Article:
The water was pleasant, not icy, and the weather itself started chilly before growing warmer as the fourth annual Blaine Triathlon came to a conclusion this past Saturday, Sept. 12, at Lakeside Commons Park.
According to Nate Monahan, the city of Blaine employee who headed the organization of this event, 210 people registered and 184 completed the course that included a 0.3-mile swim, 16.7-mile bike race and concludes with a 3.5-mile run.
While lower registration than previous years may have been due to people forgetting the event date change, Monahan said he got a lot of emails from people complementing him on how well organized the event was and asking that this annual tradition continue.
“For me, it’s a good friendly competition. We’re motivated by maintaining our health,” said 55-year-old Dave Lundquist, of Blaine, who has competed in 200-mile bike races but at the Blaine Triathlon only did the bike ride while leaving the swim to 25-year-old Eagan resident Paul Koob and the running to his Blaine neighbor Bob Ziebol, 52.
From now on, the Blaine Triathlon will be in September. The first three years between 2012 and 2014 it was held in May when the water temperature was barely above 50 degrees. This time around for the Sept. 12 competition, the water temp was 68 degrees, Monahan said.
People of varying ages and athletic abilities came together for this timed competition that was divided into different age groups and somewhat by talent level. The youngest competitor to finish was 15-year-old Peter Matern, of Blaine, while the oldest person to finish was 73-year-old Clark Worthington, of St. Louis Park.
Koob, Lundquist and Ziebol had the fastest time of any team at 1 hour, 17 minutes, 53 seconds.
The top 10 competitors who raced on their own all finished in under 1 hour, 21 minutes. The average age of the top 10 was 41.3 and included eight men and two women. The fastest woman and youngest competitor to finish in the top 10 was 29-year-old Christina Roberts, of St. Louis Park.
Tatton has competed in all four Blaine Triathlons and does six to seven triathlons a year, including the standard “Olympic distance” triathlons that consist of a 0.93-mile swim, 25-mile bike ride and 6.2-mile run. He has also competed in Ironman events that include a 2.4-mile swim, 112-mile bike ride and 26.2-mile run, which is the same running distance as a marathon.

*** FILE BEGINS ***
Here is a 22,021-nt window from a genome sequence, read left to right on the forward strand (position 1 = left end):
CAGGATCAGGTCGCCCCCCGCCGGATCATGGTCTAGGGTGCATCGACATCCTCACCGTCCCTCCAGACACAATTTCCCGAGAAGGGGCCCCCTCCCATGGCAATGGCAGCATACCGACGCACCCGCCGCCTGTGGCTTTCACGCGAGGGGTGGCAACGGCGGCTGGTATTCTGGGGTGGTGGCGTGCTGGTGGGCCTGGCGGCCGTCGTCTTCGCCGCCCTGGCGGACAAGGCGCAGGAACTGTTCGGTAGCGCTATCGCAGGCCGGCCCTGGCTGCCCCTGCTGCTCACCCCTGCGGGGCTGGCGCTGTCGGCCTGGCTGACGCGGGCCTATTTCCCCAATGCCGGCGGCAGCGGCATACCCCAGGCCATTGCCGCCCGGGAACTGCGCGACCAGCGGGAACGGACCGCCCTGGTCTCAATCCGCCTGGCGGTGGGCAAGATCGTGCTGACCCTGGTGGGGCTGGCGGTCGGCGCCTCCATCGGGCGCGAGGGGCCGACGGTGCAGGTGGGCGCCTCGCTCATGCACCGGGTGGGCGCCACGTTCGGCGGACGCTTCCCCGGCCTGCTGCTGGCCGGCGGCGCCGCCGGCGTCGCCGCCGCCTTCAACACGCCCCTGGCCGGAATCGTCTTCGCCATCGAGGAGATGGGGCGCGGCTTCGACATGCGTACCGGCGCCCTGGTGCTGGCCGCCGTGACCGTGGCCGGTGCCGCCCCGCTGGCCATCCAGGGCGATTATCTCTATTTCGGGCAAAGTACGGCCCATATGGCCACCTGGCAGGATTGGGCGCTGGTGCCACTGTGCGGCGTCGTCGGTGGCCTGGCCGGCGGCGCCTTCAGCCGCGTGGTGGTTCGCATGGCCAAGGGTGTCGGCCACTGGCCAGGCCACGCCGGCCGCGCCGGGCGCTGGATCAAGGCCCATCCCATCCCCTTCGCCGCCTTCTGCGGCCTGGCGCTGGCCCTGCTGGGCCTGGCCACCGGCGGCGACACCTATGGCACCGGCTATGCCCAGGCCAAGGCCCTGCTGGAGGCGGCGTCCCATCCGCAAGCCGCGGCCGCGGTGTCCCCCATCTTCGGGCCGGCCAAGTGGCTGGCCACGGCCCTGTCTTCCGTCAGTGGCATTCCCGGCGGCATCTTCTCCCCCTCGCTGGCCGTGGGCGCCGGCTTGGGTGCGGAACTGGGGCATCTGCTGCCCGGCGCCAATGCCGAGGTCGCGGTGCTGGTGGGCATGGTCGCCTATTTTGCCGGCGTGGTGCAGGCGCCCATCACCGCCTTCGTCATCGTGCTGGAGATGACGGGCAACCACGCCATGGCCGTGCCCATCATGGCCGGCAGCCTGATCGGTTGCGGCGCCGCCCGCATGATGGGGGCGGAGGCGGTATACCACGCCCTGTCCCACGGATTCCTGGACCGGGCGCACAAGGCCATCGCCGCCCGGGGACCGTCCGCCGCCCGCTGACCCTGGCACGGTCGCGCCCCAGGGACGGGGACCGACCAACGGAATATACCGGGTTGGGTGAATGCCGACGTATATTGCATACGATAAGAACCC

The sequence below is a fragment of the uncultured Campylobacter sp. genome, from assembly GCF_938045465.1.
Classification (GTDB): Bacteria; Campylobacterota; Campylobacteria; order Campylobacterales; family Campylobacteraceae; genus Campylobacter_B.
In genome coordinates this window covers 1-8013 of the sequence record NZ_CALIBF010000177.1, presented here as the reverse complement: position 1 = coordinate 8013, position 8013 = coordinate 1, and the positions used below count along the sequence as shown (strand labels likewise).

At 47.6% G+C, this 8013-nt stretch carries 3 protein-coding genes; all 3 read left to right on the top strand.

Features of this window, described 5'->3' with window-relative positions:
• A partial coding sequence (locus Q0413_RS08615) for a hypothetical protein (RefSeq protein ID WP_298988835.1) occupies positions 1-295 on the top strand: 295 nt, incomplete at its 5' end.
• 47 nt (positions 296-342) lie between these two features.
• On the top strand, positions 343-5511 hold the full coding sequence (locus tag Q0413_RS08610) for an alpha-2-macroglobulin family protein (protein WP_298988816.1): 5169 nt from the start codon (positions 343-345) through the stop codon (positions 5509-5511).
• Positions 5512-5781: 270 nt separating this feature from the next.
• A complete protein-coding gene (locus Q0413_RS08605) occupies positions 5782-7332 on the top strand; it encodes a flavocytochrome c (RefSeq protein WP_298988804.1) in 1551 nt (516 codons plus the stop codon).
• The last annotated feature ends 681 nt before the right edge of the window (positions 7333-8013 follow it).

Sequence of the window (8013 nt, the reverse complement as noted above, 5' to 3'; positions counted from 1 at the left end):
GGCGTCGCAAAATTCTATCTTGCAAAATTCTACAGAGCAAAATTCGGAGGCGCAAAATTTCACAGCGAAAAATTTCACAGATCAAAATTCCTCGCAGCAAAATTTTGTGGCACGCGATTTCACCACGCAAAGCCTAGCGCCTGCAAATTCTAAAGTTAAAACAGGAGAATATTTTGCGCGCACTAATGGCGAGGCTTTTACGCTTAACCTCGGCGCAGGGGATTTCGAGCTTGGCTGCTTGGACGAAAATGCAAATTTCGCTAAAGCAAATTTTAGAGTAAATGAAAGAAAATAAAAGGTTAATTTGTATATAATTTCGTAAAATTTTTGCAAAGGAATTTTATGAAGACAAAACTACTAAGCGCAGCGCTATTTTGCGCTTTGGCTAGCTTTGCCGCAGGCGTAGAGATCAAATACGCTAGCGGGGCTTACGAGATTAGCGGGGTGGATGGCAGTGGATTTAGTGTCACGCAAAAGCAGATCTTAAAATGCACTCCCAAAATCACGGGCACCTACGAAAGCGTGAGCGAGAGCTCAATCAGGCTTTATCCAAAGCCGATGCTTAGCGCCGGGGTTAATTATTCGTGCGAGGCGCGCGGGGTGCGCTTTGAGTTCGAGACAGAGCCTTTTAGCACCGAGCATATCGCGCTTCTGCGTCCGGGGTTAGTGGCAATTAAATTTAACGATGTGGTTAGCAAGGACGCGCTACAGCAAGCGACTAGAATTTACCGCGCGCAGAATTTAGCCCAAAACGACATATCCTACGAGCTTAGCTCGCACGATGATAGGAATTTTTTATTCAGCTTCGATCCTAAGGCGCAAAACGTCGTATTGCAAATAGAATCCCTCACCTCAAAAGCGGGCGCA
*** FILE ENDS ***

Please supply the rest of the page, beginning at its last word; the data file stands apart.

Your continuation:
“I’m competitive,” Tatton said when asked why he likes to do this.
Tatton, a 1995 Coon Rapids High School graduate, was only on the downhill ski team in high school and never on the cross country or track team. He does a lot of his training in Blaine, swimming at the Foss Swim School and working out at Fitness Pros.
Over the past 10 years, 65-year-old Lindsay Nauen, of St. Paul, said she lost half her weight by going on a strict diet and exercise regimen.
“It’s saved her life,” her husband of 40 years Richard Weil, 64, said.
Nauen competed in her first triathlon eight years ago and loves that she does not have to run every day, which saves her joints from the constant pounding that comes from long-distance running.
“The training is fun. I never get bogged down with triathlons. If I don’t feel like running, I can bike or swim,” she said.
Nauen said there’s usually two different types of competitors at these triathlons.
“There’s the elite group that is off in their own different world and then there’s us old farts. But everyone helps each other,” she said.
Blaine neighbors Crosby Warren, 37, and Matt Herrmann, 34, have both competed in six triathlons including the past two Blaine Triathlons.
Warren said “the adrenaline of race day” and personally challenging himself is why he races.
“We’re always nervous at this moment, but when you’re done it’s a sense of accomplishment physically and mentally,” he said. “And our reward is cracking open a beer at 10:30 a.m. to celebrate.”